Dermot Ahern : biography
The amendment was passed in the Dáil on the 9 July 2009 with only an hour of the debate set aside for the bill, and was then narrowly passed by the Seanad the next day by walk-through vote, after being defeated in the initial electronic vote. This amendment has been criticized by many within the public sphere, free speech campaigners and some ministers of European Union member states. As of 2010, the law is in effect.
Ahern is responsible for the Civil Partnership Bill 2009 published on 26 June 2009.
He received the Murphy Report into child sexual abuse in the Dublin Diocese in June 2009. Most of the report was published on 26 November 2009 of that year, though parts were not, due to names that were undergoing prosecution.
As part of a reshuffle in March 2010, the Equality affairs section of the department was moved to the Department of Community, Equality and Gaeltacht Affairs.
Ahern said that in March 2010 he will propose to the Cabinet a constitutional amendment deleting the constitutional prohibition on blasphemy when the children’s rights amendment comes up. The children’s rights amendment is set to be put to referendum in the Autumn 2010. Ahern was opposed to a stand-alone referendum that would have cost €3 or €4 million, his spokesman added. At the time, Ahern wrote in The Irish Times: “My intention is to remove the possibility of prison sentences and private prosecutions for blasphemy, currently provided for in Irish law. The only credible alternative to this move is a blasphemy referendum, which I consider, in the current circumstances, a costly and unwarranted diversion.”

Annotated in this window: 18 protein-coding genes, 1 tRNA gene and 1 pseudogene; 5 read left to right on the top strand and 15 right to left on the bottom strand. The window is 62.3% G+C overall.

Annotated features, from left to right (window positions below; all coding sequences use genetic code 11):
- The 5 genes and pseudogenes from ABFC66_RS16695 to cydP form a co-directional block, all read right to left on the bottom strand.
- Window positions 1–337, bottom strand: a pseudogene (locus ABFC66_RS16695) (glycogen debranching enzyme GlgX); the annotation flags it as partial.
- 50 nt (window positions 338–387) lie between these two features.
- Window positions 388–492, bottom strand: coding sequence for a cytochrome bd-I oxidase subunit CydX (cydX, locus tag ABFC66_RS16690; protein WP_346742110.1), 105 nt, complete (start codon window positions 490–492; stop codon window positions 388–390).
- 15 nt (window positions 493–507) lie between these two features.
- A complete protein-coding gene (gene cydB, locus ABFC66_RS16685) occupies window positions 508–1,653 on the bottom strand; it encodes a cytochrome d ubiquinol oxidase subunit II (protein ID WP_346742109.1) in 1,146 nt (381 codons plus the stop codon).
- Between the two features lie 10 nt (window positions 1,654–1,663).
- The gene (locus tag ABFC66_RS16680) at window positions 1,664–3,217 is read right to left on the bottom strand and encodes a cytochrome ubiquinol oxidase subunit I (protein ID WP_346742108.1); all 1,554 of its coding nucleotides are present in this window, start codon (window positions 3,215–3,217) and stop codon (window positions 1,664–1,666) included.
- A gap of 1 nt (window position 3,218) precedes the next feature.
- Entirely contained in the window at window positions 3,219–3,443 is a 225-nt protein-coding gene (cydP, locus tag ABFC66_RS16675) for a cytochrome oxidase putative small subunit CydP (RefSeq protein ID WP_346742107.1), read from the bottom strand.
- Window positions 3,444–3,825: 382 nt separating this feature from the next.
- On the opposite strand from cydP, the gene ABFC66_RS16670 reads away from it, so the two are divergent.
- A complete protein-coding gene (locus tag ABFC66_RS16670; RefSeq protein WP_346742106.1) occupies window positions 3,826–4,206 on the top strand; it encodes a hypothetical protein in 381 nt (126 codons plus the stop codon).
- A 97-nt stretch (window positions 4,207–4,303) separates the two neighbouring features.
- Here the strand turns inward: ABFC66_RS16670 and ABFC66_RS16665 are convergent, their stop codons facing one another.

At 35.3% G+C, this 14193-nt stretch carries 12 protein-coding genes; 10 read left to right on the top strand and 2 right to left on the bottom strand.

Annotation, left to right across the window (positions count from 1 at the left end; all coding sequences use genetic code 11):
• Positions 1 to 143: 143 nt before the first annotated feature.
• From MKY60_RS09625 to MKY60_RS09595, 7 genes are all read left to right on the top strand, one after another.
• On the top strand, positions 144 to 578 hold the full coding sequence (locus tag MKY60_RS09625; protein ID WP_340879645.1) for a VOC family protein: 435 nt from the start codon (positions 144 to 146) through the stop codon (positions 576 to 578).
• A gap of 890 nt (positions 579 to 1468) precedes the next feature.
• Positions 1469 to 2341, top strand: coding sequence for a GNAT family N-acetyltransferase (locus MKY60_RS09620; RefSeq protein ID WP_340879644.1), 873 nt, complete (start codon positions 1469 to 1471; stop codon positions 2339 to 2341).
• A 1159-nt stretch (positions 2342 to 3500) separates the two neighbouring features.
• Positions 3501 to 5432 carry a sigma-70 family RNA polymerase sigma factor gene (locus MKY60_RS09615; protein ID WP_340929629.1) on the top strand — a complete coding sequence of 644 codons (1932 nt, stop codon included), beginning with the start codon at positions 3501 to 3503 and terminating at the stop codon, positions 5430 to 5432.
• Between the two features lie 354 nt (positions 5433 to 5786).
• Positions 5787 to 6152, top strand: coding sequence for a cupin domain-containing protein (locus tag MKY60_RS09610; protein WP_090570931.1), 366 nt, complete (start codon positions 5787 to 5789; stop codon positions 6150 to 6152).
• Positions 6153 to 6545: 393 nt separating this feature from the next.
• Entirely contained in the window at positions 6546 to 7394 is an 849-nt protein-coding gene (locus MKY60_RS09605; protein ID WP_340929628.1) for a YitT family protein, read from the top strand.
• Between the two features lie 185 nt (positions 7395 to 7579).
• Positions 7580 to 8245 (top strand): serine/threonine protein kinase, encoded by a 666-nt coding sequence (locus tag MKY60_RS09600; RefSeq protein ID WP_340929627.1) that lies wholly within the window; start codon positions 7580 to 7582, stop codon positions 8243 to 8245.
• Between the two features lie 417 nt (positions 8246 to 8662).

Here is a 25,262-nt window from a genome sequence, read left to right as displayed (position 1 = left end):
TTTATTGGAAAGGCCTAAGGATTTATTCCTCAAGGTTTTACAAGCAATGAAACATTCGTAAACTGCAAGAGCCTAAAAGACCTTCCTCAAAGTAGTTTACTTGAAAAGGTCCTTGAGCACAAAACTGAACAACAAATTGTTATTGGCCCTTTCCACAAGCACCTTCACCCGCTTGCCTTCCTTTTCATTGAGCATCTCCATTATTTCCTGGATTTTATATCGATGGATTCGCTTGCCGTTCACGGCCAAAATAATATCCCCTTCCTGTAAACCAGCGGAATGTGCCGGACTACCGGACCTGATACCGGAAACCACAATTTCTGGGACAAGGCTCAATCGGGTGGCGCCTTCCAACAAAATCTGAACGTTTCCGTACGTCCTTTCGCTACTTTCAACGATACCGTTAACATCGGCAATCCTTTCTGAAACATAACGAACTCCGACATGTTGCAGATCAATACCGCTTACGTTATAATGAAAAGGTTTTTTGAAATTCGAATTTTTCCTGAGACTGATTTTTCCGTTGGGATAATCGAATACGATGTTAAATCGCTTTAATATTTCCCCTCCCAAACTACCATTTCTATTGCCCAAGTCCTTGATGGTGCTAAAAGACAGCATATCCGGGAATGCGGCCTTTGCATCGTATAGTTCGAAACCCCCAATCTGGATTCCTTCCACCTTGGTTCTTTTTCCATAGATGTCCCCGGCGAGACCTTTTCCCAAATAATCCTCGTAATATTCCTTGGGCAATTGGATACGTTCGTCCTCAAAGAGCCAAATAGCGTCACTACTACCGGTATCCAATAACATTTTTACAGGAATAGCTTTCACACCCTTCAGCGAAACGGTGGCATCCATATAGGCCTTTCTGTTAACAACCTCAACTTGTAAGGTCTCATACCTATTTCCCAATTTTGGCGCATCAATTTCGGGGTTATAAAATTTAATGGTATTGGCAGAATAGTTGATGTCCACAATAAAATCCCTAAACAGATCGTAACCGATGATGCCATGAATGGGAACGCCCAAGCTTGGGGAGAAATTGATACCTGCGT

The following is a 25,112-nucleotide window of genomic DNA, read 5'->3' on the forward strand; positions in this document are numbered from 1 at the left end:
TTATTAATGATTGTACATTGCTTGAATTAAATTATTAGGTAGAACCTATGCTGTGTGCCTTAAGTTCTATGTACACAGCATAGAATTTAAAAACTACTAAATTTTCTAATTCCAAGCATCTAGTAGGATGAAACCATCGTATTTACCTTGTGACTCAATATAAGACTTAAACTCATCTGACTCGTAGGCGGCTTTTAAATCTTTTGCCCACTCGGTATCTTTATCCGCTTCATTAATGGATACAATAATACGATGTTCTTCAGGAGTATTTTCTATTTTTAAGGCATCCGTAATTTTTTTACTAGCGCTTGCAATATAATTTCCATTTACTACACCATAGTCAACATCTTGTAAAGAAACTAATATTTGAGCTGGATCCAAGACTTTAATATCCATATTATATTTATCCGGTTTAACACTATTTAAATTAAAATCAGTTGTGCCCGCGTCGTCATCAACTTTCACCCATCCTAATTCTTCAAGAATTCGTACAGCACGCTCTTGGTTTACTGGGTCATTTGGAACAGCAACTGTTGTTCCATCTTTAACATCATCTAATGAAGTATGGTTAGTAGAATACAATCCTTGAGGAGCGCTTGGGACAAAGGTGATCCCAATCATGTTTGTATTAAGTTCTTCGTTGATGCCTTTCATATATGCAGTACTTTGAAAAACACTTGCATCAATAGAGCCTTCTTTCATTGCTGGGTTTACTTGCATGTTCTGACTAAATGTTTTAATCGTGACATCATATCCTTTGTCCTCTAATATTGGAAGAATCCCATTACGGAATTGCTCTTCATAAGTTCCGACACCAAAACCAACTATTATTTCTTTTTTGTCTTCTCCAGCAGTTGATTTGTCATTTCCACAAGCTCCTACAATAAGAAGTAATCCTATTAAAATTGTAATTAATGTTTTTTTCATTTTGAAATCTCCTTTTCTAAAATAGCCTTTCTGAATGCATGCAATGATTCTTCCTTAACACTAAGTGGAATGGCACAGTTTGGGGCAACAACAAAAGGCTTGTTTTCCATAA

On 15 November 2010, he described as ‘fiction’ the speculation that Ireland was about to seek financial aid from the European Union. He told RTÉ’s The Week in Politics that ‘nothing is going on at the direction of Government in relation to this.’ On 21 November 2010, the Taoiseach Brian Cowen confirmed that Ireland had formally requested financial support from the European Union’s European Financial Stability Facility and the International Monetary Fund..
On 30 November 2010, he announced he will not contest his Dáil seat at the 2011 general election, as he has rheumatoid arthritis, and said it was a "painful medical condition necessitating heavy medication". He retires to a combined annual ministerial and TD’s pension of €128,300. He resigned as Minister for Justice and Law Reform on 19 January 2011.